Few presidential powers are as unconstrained as the pardon. Neither Congress nor the courts need be consulted, and neither branch can override its application. President Lincoln, the pardon's most prolific wielder, liberally exercised the power of mercy. "Gen. Joseph Hooker once sent an envelope to the president containing the cases of 55 convicted and doomed deserters," wrote one historian. "Lincoln merely wrote 'Pardoned' on the envelope and returned it to Hooker."

Barack Obama has been more restrictive. On Wednesday, the president granted clemency to 20 individuals—eight commutations and 12 pardons—for crimes ranging from counterfeiting in 1988 to "possession of an unregistered distilling apparatus" in 1964. This will change the recipients' lives, but thousands of applicants are not so lucky.

Presidential pardons have declined since World War II, excluding cases of mass amnesty like Jimmy Carter and the Vietnam draft-dodgers, but Obama's sparing use still stands out: Until Wednesday, one in seven of his pardons had been issued for Thanksgiving turkeys. A 2012 investigation by ProPublica found that an applicant's chance of receiving a pardon under Obama was only one in 5,000, compared to one in 1,000 under George W. Bush and one in 100 under Ronald Reagan. Obama seldom grants pardons beyond the traditional holiday-season batch. His April 15 commutation of Ceasar Huerta Cantu's sentence is a rare exception. A typo had accidentally lengthened Cantu's sentence by 42 months, and a court ruled that only presidential clemency could correct the error.

Obama's reluctance may stem from political considerations. Modern uses have often been controversial, from Bill Clinton's pardon of billionaire donor Marc Rich to Bush's pardon of former White House aide Scooter Libby. Gerald Ford's pardon of Richard Nixon after Watergate was widely condemned and may have contributed to his defeat in the 1976 presidential election. With the political landscape already hostile, there's little incentive to help convicted criminals.

But the handful of pardons issued Wednesday reveal something about American criminal justice. All eight commutations were for nonviolent drug-related offenses; four of the beneficiaries received life sentences simply for possession and/or conspiracy to distribute. "While all eight were properly held accountable for their criminal actions, their punishments did not fit their crimes, and sentencing laws and policies have since been updated to ensure more fairness for low-level offenders," Deputy Attorney General James Cole said in a statement.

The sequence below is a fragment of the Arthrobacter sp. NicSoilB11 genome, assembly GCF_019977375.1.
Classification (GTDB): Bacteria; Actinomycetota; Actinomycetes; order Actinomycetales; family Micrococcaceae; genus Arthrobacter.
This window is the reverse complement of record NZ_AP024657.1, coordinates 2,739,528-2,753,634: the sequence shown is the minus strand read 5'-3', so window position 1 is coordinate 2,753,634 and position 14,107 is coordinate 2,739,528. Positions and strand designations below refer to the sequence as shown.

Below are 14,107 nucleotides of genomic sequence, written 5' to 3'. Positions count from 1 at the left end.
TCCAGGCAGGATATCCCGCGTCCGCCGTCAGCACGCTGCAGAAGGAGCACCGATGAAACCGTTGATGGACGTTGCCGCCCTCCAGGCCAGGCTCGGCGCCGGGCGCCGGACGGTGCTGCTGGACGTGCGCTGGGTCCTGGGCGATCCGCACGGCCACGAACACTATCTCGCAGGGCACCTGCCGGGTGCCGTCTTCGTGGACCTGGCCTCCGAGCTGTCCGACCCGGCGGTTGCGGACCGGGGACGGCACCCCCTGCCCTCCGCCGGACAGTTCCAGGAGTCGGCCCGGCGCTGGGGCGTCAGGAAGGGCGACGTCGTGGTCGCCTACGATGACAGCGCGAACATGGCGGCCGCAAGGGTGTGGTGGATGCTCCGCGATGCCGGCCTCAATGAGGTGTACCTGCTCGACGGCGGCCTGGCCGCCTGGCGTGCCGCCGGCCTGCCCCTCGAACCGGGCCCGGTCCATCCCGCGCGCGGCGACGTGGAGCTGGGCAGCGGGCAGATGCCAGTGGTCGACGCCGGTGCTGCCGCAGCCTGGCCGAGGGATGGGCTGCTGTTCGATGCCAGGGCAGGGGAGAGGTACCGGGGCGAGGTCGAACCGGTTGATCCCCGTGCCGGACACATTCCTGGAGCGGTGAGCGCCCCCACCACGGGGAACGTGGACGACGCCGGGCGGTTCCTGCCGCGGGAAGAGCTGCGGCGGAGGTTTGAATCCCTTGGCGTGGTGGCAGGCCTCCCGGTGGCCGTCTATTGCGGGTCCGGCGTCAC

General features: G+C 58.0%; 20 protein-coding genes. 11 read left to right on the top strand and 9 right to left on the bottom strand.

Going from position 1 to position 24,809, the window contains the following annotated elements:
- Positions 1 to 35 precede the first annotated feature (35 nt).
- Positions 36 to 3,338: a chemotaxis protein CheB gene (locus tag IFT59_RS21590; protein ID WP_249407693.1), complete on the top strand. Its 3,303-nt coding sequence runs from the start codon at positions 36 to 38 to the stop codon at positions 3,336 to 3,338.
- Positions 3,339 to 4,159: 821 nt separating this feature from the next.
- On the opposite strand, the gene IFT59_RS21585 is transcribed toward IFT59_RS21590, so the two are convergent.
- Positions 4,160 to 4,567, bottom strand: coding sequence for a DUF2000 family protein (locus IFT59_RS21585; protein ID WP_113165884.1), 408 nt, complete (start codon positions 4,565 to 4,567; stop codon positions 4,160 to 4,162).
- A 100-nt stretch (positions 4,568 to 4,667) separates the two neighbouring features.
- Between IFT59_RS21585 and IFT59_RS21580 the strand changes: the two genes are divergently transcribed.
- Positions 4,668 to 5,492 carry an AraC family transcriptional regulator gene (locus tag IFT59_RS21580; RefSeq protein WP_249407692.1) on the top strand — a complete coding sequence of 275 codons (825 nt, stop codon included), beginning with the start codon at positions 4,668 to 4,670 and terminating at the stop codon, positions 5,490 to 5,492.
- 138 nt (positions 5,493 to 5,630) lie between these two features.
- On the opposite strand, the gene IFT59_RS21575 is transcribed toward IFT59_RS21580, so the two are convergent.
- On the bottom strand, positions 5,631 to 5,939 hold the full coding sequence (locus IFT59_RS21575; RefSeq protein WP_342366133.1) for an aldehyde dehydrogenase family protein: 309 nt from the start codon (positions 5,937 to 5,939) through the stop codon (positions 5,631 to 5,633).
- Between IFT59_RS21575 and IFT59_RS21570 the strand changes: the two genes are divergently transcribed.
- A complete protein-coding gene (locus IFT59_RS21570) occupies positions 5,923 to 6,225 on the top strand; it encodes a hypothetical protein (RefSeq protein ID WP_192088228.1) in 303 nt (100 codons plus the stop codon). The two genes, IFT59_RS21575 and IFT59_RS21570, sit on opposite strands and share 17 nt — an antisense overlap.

These cases are not unusual. A 2013 ACLU report found 3,278 Americans serving life without parole for nonviolent crimes, more than 2,000 of them in the federal system. Their demographics are representative of those most affected by mass incarceration: Many struggle with mental illnesses and faced turbulent childhoods. Roughly 65 percent are black.

Even when pardons are made, they are susceptible to the same biases that plague the rest of the criminal-justice system. A 2o11 ProPublica investigation found significant racial disparities in the process. Although the pardon office's clemency recommendations to the White House do not mention race, all but 13 of the 189 pardons issued under the George W. Bush administration went to white defendants, including all 34 of those who had committed drug-related offenses. Black inmates constitute 38 percent of the federal prison population but only received an estimated 2 to 4 percent of the pardons issued. In April, the Obama administration ousted U.S. pardon attorney Ronald Rodgers, a former military judge and federal drug-crimes prosecutor whose tenure was marked by blocked legitimate petitions and the withholding of key facts.

There are practical limits to pardons. Presidential clemency doesn't apply to state and local crimes, which account for the overwhelming majority of U.S. prisoners. Congress abolished federal parole in 1984, thereby limiting the president's ability to commute prison sentences. But Obama can still have a broad impact. As it removed Rodgers, for example, the Department of Justice announced a new clemency initiative that could free thousands of federal inmates held on drug offenses.

At least 2 million Americans currently sit behind bars, with twice as many more on parole, probation, or other forms of state supervision. A further 65 million Americans have criminal convictions that reduce their economic, social, and civic potential through collateral consequences. For a legacy-conscious president embracing unilateral action after losing control of Congress, pardons seem like a natural fit.